Dr. AIX's POSTS — 25 June 2013

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There is a specification document that was produced by the developers of the compact disc back in 1982 called the Redbook (there have been lots of other colors added to the spectrum of colored specification documents but this was the first!). The Redbook provides detailed information on both the physical and electrical characteristics of CDs. If you wanted to get into the CD business as a replicator or a Digital Audio Workstation software house, you had to purchase a copy of the Redbook specification for $5000…and yes, I did get a copy (although without the huge cost!)

It made for very interesting reading. The physical parameters are laid out in a chapter so that people that manufacture stamping lines would know how much polycarbonate to inject into a CD mold and optical drives designers would know how big to make their trays. The pit size and density, mastering requirements, reflectivity of the aluminum layer and the procedures for making stampers were all contained in the Redbook specification. It is the Bible for compact discs, period.

My interest was in the data structure of the discs. There are 1/75 of a second blocks that are used to identify and locate individual locations on the disc for Tracks and Indexes. There are spaces at the start of every track before the start of the first index that are called “pre-gaps” and lots of other boring details about the structure of the discs that matter to someone. For me, I wanted to be able to tuck computer data in with the music data without a standard CD finding and trying to play the data as sound. This was a major issue back in the late 90s and was called the “track 1” problem. I’ll write a whole post about that adventure at a later time…but I was the first to make a disc that solved the issue.

The electrical characteristics were also spelled out in the Redbook. The coding scheme for the data words and the sample rate were established after some wrangling between the Japanese engineers and other electrical engineering professionals. They talked about using only 14-bit words but thankfully settled on 16-bits. The sample rate of 44.1 kHz was somewhat new to audio at the time. It’s a derivative or the video rate 44.056 kHz, which was used on the first commercially available digital audio recording system…the heralded Sony F1 processors. They took care of the audio conversion (AD and DA) and sent video bandwidth signals to a conventional beta or VHS video machine. I have lots of these tapes in my archives and I even have a SONY 601 (the AC powered component version of the F1). Now all I have to do is find a functioning Sony Beta machine…that’s the real challenge.

Anyway, the world was introduced to an audio format in the fall of 1982 with the arrival of the first Sony CD Player…the CD-101. The machine AND all subsequent machines have been built to the Redbook specification. This means that the best they can muster in terms of playback fidelity is 16-bits at 44.1 kHz sample rate. There is nothing else they can do!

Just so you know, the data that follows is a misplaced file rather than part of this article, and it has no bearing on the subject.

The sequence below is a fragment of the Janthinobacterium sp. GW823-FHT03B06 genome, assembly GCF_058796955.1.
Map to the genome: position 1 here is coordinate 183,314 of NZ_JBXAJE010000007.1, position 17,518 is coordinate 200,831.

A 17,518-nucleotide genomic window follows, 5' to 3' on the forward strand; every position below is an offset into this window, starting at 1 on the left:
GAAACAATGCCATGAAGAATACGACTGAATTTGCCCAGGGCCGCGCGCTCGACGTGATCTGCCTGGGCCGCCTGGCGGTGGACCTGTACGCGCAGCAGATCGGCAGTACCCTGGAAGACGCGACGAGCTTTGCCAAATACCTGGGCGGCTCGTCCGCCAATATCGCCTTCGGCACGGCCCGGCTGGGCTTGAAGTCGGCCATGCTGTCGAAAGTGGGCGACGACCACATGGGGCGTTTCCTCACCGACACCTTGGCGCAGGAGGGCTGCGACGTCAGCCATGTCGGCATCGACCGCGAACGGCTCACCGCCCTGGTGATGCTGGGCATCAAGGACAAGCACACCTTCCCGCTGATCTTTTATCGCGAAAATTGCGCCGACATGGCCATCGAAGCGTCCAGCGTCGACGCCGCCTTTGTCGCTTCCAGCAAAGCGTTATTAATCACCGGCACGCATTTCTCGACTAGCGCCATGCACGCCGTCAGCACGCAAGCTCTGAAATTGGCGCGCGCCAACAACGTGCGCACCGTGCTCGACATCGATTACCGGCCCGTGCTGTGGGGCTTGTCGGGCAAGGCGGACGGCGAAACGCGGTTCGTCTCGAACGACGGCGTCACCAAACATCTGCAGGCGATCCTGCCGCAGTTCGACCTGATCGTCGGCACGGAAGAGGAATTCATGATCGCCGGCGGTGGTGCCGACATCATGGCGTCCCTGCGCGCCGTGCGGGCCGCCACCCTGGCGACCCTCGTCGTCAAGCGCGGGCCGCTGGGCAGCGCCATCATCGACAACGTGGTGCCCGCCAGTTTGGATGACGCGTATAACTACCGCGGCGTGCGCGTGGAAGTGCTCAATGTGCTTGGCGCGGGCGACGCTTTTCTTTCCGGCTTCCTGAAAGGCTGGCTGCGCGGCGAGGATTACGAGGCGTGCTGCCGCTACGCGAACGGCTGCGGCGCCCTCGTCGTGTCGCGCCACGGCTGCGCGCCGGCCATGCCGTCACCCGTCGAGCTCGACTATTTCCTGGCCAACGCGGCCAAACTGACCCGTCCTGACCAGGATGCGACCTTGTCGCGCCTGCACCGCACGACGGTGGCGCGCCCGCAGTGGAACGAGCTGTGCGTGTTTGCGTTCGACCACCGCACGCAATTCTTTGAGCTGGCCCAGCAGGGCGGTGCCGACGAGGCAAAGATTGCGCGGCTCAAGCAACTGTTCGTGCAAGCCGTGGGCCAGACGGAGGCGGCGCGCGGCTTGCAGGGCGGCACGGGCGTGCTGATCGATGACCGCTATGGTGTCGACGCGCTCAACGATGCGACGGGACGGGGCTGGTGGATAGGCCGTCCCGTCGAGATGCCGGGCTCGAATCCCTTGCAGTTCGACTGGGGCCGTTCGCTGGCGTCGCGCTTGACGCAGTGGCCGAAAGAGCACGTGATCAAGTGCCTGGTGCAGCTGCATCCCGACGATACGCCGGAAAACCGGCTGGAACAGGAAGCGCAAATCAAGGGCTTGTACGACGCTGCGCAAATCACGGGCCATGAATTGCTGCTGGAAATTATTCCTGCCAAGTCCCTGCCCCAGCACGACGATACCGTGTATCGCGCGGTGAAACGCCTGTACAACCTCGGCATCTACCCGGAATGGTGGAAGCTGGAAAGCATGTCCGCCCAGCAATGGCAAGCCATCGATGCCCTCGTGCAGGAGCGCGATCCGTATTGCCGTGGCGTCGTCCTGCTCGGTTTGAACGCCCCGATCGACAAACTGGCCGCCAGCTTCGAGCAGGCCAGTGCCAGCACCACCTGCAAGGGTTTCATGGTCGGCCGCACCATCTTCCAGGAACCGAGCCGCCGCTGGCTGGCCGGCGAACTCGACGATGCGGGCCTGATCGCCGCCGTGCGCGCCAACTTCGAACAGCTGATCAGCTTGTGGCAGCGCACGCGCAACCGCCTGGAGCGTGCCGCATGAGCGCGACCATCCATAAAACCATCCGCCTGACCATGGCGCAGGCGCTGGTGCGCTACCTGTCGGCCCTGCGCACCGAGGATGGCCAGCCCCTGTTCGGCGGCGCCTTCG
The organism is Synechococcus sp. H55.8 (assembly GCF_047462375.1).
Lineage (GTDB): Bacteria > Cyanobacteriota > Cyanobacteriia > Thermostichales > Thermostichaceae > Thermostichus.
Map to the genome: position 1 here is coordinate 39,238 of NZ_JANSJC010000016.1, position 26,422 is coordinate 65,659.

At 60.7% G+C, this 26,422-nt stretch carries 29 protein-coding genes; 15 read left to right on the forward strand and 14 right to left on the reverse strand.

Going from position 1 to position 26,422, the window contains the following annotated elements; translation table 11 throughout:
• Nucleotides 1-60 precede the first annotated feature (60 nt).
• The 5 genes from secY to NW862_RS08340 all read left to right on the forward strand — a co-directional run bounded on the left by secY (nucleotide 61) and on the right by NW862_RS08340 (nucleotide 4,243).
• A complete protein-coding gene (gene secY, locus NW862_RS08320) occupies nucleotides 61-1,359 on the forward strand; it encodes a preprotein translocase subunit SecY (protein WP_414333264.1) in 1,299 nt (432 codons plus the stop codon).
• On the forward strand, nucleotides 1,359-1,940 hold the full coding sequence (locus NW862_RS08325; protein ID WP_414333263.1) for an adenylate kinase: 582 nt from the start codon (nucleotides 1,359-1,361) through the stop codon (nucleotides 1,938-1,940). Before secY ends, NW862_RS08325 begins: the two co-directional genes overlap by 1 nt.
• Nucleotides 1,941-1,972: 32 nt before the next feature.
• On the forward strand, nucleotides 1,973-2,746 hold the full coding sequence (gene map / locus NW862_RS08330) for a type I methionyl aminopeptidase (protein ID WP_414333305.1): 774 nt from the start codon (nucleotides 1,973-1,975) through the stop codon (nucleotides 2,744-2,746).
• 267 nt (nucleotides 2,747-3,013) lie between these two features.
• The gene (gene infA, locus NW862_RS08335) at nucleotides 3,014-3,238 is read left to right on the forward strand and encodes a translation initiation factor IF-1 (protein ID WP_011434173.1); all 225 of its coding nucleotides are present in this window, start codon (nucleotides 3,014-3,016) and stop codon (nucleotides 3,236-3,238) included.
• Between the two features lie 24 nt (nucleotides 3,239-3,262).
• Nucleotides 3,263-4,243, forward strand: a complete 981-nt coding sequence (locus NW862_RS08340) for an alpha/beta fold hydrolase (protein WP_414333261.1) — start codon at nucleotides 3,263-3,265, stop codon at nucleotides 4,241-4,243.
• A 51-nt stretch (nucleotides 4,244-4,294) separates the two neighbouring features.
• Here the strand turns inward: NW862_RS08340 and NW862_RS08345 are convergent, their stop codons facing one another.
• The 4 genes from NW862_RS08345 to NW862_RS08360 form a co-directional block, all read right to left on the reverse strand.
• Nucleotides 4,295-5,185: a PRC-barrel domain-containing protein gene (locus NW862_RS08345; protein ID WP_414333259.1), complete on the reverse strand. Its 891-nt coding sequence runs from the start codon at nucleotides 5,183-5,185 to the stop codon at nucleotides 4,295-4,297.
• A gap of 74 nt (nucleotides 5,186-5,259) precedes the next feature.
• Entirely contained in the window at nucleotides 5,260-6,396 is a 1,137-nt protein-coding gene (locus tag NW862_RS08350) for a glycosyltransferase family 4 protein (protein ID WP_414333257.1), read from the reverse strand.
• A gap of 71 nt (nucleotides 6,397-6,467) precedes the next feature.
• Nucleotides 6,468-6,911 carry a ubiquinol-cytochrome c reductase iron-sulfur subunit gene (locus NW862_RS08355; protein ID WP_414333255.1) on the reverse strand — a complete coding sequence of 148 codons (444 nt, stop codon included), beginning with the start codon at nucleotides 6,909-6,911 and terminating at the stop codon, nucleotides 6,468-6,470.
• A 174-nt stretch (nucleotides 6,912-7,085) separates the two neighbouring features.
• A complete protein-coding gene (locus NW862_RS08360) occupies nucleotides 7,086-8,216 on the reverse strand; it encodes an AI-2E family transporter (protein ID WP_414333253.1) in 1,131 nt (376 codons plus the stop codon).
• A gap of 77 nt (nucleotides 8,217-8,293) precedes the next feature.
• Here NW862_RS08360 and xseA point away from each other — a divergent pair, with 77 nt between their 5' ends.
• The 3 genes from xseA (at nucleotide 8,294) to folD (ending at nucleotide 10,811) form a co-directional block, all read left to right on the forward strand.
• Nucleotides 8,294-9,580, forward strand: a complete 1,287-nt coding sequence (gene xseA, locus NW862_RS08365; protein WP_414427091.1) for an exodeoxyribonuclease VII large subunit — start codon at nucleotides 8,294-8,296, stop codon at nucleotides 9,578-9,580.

HDCD did create converters and machines that would encode and decode a couple of extra bits worth of data in the least significant bits of the 16-bit linear digital words…and it worked. But it required special equipment…outside of the Redbook specification.

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About Author

Dr. AIX

Mark Waldrep, aka Dr. AIX, has been producing and engineering music for over 40 years. He learned electronics as a teenager from his HAM radio father while learning to play the guitar. Mark received the first doctorate in music composition from UCLA in 1986 for a "binaural" electronic music composition. Other advanced degrees include an MS in computer science, an MFA/MA in music, BM in music and a BA in art. As an engineer and producer, Mark has worked on projects for the Rolling Stones, 311, Tool, KISS, Blink 182, Blues Traveler, Britney Spears, the San Francisco Symphony, The Dover Quartet, Willie Nelson, Paul Williams, The Allman Brothers, Bad Company and many more. Dr. Waldrep has been an innovator when it comes to multimedia and music. He created the first enhanced CDs in the 90s, the first DVD-Videos released in the U.S., the first web-connected DVD, the first DVD-Audio title, the first music Blu-ray disc and the first 3D Music Album. Additionally, he launched the first High Definition Music Download site in 2007 called iTrax.com. A frequency speaker at audio events, author of numerous articles, Dr. Waldrep is currently writing a book on the production and reproduction of high-end music called, "High-End Audio: A Practical Guide to Production and Playback". The book should be completed in the fall of 2013.

(1) Reader Comment

  1. I looked into HDCD a while back and decided that its process is analogous to Dolby B or C NR for tape… but vastly more refined and with completely different technology. But in essence, it seems to involve dynamically compressing low level information prior to disc production, then reversing it using the HDCD playback circuit in the consumer’s player. Maybe after reading Part II, I will know if I was on the right track. 🙂

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